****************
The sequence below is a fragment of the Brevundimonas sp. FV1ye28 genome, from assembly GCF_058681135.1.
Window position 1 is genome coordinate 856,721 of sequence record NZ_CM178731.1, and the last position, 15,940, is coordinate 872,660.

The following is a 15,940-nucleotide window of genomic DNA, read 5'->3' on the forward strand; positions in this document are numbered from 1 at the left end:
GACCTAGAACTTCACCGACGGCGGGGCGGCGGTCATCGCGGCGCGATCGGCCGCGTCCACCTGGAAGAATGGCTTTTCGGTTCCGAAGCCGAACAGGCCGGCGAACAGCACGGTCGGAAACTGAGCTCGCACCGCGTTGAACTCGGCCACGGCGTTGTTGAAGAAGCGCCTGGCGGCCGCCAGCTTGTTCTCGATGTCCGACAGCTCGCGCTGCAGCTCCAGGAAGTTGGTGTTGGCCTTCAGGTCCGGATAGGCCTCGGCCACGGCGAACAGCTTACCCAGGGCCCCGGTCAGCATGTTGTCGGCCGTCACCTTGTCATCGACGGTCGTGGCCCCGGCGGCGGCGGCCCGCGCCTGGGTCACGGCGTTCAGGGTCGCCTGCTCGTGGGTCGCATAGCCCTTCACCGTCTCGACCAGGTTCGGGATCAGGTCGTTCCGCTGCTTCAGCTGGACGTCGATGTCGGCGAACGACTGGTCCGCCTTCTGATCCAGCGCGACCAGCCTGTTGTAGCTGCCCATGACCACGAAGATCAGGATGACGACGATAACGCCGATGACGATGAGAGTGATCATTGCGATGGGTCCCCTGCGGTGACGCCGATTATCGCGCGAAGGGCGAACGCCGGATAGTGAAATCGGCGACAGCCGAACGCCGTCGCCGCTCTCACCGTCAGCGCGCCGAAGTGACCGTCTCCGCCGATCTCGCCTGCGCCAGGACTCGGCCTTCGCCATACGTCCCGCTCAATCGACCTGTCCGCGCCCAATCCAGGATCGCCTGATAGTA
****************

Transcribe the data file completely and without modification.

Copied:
The sequence below is a fragment of the Brevundimonas sp. FV1ye28 genome, from assembly GCF_058681135.1.
Window position 1 is genome coordinate 856,721 of sequence record NZ_CM178731.1, and the last position, 15,940, is coordinate 872,660.

The following is a 15,940-nucleotide window of genomic DNA, read 5'->3' on the forward strand; positions in this document are numbered from 1 at the left end:
GACCTAGAACTTCACCGACGGCGGGGCGGCGGTCATCGCGGCGCGATCGGCCGCGTCCACCTGGAAGAATGGCTTTTCGGTTCCGAAGCCGAACAGGCCGGCGAACAGCACGGTCGGAAACTGAGCTCGCACCGCGTTGAACTCGGCCACGGCGTTGTTGAAGAAGCGCCTGGCGGCCGCCAGCTTGTTCTCGATGTCCGACAGCTCGCGCTGCAGCTCCAGGAAGTTGGTGTTGGCCTTCAGGTCCGGATAGGCCTCGGCCACGGCGAACAGCTTACCCAGGGCCCCGGTCAGCATGTTGTCGGCCGTCACCTTGTCATCGACGGTCGTGGCCCCGGCGGCGGCGGCCCGCGCCTGGGTCACGGCGTTCAGGGTCGCCTGCTCGTGGGTCGCATAGCCCTTCACCGTCTCGACCAGGTTCGGGATCAGGTCGTTCCGCTGCTTCAGCTGGACGTCGATGTCGGCGAACGACTGGTCCGCCTTCTGATCCAGCGCGACCAGCCTGTTGTAGCTGCCCATGACCACGAAGATCAGGATGACGACGATAACGCCGATGACGATGAGAGTGATCATTGCGATGGGTCCCCTGCGGTGACGCCGATTATCGCGCGAAGGGCGAACGCCGGATAGTGAAATCGGCGACAGCCGAACGCCGTCGCCGCTCTCACCGTCAGCGCGCCGAAGTGACCGTCTCCGCCGATCTCGCCTGCGCCAGGACTCGGCCTTCGCCATACGTCCCGCTCAATCGACCTGTCCGCGCCCAATCCAGGATCGCCTGATAGTA